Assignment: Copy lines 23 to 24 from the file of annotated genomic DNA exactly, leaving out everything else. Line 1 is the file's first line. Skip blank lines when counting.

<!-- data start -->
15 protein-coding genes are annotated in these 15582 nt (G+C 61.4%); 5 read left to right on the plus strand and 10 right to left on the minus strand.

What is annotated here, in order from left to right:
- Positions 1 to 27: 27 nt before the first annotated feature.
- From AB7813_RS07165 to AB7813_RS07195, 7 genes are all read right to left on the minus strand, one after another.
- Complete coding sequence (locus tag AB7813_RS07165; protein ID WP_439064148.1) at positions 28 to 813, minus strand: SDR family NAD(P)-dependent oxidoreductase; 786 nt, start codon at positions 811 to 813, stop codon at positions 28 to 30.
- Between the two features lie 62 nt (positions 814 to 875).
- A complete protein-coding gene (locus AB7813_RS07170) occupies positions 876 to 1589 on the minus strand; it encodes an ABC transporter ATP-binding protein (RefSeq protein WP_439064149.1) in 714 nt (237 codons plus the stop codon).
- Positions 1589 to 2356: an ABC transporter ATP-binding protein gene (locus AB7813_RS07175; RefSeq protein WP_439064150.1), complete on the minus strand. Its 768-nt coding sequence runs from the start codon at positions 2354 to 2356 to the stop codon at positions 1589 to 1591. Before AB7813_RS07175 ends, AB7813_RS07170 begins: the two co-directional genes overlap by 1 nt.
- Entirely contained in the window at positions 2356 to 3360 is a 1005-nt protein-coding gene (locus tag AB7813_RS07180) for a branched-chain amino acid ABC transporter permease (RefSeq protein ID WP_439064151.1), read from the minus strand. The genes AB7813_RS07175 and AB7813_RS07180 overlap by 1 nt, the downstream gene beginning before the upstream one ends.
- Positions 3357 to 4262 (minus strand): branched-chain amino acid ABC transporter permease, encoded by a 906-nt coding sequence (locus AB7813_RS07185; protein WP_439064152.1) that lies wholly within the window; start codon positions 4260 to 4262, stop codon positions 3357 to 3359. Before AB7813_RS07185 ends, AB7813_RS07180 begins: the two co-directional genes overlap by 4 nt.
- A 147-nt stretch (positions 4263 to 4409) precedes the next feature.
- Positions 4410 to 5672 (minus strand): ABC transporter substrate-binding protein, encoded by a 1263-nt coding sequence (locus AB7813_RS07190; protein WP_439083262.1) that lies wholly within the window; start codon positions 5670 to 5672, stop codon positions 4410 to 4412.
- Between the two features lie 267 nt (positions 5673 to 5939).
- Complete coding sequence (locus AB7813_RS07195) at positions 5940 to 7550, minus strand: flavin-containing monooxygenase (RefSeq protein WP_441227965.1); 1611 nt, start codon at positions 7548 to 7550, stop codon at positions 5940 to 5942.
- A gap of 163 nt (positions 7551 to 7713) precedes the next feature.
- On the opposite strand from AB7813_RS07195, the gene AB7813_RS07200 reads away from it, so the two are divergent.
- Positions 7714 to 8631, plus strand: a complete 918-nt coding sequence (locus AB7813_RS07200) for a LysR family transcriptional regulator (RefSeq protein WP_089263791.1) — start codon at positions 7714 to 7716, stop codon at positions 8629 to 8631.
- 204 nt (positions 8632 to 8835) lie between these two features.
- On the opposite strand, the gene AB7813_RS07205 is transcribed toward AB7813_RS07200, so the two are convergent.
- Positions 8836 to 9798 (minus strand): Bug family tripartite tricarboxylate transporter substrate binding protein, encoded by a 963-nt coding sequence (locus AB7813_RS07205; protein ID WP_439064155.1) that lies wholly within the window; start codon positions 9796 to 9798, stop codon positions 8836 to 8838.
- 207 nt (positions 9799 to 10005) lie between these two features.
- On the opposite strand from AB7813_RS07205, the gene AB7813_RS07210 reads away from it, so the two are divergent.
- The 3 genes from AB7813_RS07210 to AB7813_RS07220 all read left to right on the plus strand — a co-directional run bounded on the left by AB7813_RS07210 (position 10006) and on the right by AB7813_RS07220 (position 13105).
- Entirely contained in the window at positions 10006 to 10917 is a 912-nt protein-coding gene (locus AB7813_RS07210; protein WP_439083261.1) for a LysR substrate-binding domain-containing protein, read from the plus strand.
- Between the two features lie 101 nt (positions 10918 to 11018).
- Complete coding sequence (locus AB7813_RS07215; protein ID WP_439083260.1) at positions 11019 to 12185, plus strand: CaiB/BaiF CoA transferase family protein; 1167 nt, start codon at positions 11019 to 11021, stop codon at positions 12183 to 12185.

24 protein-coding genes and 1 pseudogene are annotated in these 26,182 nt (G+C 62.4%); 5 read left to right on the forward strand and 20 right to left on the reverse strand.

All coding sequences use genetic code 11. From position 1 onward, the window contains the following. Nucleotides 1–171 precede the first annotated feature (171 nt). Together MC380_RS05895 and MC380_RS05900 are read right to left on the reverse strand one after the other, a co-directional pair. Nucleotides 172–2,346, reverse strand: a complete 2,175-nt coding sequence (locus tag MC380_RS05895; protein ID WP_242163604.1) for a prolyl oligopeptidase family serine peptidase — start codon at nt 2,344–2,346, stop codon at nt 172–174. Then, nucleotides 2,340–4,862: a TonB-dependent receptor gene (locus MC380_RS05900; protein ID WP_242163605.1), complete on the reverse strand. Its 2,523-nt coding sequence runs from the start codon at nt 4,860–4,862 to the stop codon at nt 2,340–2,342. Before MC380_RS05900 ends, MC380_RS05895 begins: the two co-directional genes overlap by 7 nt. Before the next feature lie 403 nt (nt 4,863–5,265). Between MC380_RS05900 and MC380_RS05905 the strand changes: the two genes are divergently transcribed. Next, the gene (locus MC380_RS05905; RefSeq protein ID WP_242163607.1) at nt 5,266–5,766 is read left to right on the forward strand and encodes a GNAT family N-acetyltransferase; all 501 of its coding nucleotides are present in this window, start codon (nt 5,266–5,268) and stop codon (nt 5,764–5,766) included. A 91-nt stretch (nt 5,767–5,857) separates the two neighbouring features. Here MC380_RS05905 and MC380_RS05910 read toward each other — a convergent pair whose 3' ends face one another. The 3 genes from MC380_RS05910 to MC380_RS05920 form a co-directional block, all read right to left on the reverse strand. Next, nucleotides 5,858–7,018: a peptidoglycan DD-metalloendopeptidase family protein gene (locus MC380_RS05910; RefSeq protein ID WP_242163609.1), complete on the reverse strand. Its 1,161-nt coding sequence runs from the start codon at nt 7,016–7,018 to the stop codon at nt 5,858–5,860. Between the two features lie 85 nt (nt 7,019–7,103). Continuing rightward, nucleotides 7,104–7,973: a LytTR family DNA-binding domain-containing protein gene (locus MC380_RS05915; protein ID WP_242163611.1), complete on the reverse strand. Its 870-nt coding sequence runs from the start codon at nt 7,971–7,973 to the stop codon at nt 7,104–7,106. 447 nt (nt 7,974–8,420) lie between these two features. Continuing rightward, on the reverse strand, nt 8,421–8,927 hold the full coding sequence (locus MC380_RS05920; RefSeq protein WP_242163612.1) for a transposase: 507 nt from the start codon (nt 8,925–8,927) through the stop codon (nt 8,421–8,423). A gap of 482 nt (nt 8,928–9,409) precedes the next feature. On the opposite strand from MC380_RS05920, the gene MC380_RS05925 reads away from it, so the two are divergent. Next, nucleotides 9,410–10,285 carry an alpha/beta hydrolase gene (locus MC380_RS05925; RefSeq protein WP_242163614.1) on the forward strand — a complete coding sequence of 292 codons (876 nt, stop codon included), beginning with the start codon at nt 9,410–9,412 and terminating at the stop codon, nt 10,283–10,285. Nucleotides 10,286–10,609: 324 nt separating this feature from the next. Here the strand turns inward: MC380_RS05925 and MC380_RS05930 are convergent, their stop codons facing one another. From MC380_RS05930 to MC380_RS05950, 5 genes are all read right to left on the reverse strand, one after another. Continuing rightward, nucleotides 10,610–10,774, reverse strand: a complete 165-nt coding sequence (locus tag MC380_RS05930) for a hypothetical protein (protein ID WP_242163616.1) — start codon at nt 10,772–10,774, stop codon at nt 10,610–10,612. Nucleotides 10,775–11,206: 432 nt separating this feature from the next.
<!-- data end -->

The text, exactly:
- The 3 genes from AB7813_RS07210 to AB7813_RS07220 all read left to right on the plus strand — a co-directional run bounded on the left by AB7813_RS07210 (position 10006) and on the right by AB7813_RS07220 (position 13105).
- Entirely contained in the window at positions 10006 to 10917 is a 912-nt protein-coding gene (locus AB7813_RS07210; protein WP_439083261.1) for a LysR substrate-binding domain-containing protein, read from the plus strand.